But back to Burnett. If the Phillies have committed hundreds of millions of dollars because they think they can win, why not bring in Burnett? Why not spend a little more? He would stabilize the rotation as a solid No. 3. Kendrick would fall behind him at No. 4, and then you can figure out the No. 5 spot with Hernandez, Gonzalez and Pettibone. The only reason not to pursue Burnett would be if the Phillies recognize they need numerous things to break exactly right to have a chance to win, therefore consider whatever Burnett might cost to be too much of a risk.
In other words, Burnett only makes a difference if A, B, C, D, E, F, G, H, I and J go right this season. And what are the chances of that happening?
But if the Phillies truly believe Howard is healthy and will be effective, Rollins will be more motivated and bounce back, Papelbon can be effective despite diminished stuff, etc., then Burnett will help. And they should get him into camp.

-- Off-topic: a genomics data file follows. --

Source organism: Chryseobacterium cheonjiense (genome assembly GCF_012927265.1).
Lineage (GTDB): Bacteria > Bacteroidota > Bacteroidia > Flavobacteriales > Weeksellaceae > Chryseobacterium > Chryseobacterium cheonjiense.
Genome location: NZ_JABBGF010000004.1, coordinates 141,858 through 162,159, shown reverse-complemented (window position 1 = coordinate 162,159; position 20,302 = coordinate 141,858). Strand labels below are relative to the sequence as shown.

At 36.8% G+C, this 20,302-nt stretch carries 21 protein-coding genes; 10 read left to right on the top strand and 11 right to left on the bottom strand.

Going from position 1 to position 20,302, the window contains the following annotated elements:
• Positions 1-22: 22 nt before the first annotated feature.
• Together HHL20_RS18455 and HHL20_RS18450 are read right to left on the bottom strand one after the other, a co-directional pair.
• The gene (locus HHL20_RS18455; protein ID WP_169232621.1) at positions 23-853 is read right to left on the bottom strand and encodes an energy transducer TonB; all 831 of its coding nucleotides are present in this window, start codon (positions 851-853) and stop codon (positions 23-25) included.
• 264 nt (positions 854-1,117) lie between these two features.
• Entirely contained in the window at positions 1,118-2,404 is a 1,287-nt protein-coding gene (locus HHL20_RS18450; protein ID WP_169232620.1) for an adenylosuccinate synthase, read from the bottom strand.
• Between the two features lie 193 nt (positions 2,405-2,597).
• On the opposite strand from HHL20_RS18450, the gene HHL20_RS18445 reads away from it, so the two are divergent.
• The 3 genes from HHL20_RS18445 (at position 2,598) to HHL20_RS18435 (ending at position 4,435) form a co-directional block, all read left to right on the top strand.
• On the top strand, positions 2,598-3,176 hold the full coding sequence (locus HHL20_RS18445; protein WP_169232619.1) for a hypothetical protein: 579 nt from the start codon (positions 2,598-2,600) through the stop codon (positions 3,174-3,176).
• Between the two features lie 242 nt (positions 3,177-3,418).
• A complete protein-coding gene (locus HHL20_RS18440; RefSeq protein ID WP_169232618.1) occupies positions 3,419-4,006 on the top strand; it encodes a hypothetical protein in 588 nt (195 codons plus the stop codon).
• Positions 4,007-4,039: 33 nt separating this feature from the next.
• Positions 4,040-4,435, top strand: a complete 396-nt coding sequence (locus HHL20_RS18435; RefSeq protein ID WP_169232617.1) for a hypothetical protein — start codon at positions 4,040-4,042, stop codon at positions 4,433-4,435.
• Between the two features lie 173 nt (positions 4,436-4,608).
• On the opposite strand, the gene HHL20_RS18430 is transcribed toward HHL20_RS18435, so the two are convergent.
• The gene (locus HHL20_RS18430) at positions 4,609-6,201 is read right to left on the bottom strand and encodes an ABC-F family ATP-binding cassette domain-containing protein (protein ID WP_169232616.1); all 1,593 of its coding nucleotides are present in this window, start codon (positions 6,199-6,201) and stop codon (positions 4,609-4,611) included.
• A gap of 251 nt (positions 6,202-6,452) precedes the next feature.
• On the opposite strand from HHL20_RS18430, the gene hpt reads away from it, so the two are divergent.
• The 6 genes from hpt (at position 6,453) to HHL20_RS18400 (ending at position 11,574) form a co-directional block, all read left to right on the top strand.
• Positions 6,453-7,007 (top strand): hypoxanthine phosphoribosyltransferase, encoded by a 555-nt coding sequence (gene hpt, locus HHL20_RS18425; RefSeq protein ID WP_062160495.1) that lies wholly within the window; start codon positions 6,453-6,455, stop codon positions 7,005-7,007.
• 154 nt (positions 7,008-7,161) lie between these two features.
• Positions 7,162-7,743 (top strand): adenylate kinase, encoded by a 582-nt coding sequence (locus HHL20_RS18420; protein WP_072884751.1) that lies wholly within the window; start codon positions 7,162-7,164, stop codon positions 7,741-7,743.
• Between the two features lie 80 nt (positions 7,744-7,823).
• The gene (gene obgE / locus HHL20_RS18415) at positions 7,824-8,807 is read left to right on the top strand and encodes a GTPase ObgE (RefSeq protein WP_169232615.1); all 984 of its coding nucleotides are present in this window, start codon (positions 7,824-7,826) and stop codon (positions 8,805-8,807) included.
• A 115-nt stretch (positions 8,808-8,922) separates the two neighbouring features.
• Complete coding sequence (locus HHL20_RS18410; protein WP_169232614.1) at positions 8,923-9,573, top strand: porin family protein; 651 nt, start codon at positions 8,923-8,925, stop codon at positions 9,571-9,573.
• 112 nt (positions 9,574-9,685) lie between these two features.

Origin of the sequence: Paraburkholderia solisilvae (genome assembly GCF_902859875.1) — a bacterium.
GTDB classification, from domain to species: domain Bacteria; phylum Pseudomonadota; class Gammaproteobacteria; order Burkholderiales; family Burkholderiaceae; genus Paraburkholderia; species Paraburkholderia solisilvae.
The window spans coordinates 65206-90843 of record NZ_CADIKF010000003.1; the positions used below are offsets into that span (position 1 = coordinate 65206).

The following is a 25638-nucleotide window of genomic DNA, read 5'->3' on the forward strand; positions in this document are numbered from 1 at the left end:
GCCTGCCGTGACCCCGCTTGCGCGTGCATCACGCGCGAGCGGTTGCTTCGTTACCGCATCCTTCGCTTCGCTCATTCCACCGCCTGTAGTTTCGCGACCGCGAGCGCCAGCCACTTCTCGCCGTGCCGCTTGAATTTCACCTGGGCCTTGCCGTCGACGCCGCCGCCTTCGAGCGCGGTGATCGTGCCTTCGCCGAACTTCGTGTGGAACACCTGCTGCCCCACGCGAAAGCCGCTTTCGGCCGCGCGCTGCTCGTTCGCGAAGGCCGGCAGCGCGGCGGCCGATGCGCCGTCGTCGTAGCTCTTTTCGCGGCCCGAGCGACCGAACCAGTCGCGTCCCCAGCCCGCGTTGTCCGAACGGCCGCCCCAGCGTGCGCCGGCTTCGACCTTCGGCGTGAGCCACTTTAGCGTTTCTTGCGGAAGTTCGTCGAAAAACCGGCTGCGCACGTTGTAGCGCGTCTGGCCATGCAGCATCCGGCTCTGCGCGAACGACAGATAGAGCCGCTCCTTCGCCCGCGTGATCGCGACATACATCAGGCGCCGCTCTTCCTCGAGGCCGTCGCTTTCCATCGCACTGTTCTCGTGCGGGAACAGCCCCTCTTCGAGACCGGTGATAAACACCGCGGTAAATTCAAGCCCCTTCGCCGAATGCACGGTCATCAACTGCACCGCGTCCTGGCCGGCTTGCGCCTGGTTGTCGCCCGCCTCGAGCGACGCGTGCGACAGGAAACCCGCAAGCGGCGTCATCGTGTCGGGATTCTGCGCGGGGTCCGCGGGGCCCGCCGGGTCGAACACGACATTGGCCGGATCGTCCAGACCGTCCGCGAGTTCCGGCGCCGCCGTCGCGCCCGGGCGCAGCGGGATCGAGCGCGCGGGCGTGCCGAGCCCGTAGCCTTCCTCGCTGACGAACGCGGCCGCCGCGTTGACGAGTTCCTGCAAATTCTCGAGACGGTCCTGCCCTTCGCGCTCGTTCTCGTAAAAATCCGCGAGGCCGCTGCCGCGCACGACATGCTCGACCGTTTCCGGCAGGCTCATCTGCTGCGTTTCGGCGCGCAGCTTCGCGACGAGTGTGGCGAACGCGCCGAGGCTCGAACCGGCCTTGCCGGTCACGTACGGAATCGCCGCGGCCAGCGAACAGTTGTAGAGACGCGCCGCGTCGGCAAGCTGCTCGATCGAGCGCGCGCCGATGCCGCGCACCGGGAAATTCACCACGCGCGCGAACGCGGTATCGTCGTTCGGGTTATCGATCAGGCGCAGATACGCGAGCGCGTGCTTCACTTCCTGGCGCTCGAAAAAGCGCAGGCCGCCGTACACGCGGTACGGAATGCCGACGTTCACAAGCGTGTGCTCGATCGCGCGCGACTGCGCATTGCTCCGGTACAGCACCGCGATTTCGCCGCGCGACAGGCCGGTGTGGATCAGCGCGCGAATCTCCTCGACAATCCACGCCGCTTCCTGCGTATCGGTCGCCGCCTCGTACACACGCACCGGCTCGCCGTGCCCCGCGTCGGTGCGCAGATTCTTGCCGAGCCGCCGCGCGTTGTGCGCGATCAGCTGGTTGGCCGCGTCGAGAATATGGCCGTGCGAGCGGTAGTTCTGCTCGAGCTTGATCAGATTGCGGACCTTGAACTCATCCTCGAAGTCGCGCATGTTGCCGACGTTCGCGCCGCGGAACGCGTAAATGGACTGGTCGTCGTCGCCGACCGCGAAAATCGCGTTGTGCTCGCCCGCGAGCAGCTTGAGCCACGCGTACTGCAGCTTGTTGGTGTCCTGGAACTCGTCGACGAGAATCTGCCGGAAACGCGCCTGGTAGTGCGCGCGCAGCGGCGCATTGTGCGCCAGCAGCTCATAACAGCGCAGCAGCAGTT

He knows Phillies fans well.
He has heard how fans are underwhelmed at the Phillies’ offseason acquisitions, which not only includes himself, but right-handers Roberto Hernandez and Brad Lincoln, catcher Wil Nieves and outfielder Bobby Abreu.
Byrd takes no offense.
“If I was a fan I think I’d rather have Robinson Cano. I think I’d rather have (Masahiro) Tanaka,” Byrd said with a smile this afternoon at Citizens Bank Park. “I want those guys. Ruben (Amaro Jr.) went with the guys he thought would help this team. And until we get on the field and actually get to show it, the fan base will kind of be looking at this team like, ‘Hey, two years of trying to get back to the promised land, we need 10 Robinson Canos in this lineup and a whole staff of Tanakas. I think they’ll be happy once we get on the field and we start producing.”